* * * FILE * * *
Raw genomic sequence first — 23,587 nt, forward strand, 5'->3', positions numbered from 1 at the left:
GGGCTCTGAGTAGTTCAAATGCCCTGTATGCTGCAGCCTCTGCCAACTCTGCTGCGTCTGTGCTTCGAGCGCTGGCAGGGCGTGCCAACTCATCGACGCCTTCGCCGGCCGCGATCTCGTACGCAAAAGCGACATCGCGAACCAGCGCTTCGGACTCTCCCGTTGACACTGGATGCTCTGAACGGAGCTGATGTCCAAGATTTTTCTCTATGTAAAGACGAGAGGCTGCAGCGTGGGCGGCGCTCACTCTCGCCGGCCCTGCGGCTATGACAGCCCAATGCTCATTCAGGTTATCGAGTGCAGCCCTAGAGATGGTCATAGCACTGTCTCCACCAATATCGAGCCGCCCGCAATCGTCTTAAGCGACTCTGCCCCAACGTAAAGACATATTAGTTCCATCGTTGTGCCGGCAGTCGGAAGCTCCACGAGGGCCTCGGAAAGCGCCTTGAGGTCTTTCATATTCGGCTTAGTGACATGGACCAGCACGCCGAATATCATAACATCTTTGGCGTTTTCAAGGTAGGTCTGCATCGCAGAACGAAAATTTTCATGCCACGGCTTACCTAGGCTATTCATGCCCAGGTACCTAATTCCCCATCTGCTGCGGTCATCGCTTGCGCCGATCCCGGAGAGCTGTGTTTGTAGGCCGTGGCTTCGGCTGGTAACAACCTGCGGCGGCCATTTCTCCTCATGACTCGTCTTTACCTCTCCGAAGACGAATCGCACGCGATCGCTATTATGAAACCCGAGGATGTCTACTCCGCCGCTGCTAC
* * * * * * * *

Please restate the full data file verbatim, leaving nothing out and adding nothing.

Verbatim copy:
Raw genomic sequence first — 23,587 nt, forward strand, 5'->3', positions numbered from 1 at the left:
GGGCTCTGAGTAGTTCAAATGCCCTGTATGCTGCAGCCTCTGCCAACTCTGCTGCGTCTGTGCTTCGAGCGCTGGCAGGGCGTGCCAACTCATCGACGCCTTCGCCGGCCGCGATCTCGTACGCAAAAGCGACATCGCGAACCAGCGCTTCGGACTCTCCCGTTGACACTGGATGCTCTGAACGGAGCTGATGTCCAAGATTTTTCTCTATGTAAAGACGAGAGGCTGCAGCGTGGGCGGCGCTCACTCTCGCCGGCCCTGCGGCTATGACAGCCCAATGCTCATTCAGGTTATCGAGTGCAGCCCTAGAGATGGTCATAGCACTGTCTCCACCAATATCGAGCCGCCCGCAATCGTCTTAAGCGACTCTGCCCCAACGTAAAGACATATTAGTTCCATCGTTGTGCCGGCAGTCGGAAGCTCCACGAGGGCCTCGGAAAGCGCCTTGAGGTCTTTCATATTCGGCTTAGTGACATGGACCAGCACGCCGAATATCATAACATCTTTGGCGTTTTCAAGGTAGGTCTGCATCGCAGAACGAAAATTTTCATGCCACGGCTTACCTAGGCTATTCATGCCCAGGTACCTAATTCCCCATCTGCTGCGGTCATCGCTTGCGCCGATCCCGGAGAGCTGTGTTTGTAGGCCGTGGCTTCGGCTGGTAACAACCTGCGGCGGCCATTTCTCCTCATGACTCGTCTTTACCTCTCCGAAGACGAATCGCACGCGATCGCTATTATGAAACCCGAGGATGTCTACTCCGCCGCTGCTAC